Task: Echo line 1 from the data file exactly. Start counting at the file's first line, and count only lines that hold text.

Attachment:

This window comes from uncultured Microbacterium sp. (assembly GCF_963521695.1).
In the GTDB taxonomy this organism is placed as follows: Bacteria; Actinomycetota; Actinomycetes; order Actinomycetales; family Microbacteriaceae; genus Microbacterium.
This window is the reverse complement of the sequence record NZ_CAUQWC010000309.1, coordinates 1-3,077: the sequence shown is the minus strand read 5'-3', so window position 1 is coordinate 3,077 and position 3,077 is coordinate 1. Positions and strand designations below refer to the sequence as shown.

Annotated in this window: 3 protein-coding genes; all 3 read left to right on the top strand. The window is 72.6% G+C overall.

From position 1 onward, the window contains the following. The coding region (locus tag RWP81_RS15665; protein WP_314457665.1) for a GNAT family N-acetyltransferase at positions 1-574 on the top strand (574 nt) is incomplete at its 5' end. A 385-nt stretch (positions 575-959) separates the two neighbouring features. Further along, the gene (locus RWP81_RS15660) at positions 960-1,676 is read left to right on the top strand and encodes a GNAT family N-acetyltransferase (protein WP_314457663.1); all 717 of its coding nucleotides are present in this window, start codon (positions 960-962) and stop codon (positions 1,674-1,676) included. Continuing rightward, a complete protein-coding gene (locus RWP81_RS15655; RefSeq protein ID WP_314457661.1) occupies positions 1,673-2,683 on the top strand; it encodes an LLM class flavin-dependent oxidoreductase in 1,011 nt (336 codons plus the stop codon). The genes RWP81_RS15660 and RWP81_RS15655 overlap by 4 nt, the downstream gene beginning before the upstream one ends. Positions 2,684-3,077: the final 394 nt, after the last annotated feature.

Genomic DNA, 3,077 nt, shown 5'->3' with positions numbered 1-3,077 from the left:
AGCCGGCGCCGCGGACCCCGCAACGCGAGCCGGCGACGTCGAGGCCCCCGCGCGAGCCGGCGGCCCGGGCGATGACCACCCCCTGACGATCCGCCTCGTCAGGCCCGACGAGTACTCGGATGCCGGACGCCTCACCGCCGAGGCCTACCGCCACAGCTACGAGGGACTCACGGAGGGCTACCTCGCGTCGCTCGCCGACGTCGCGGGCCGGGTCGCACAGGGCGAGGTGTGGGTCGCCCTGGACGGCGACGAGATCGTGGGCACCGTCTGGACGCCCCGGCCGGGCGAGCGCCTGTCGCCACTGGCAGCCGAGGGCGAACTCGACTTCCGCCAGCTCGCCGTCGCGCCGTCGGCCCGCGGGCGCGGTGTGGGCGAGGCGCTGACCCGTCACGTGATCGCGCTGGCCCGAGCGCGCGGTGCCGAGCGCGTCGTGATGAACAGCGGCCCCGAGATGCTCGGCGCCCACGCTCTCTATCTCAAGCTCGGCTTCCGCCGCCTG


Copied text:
This window comes from uncultured Microbacterium sp. (assembly GCF_963521695.1).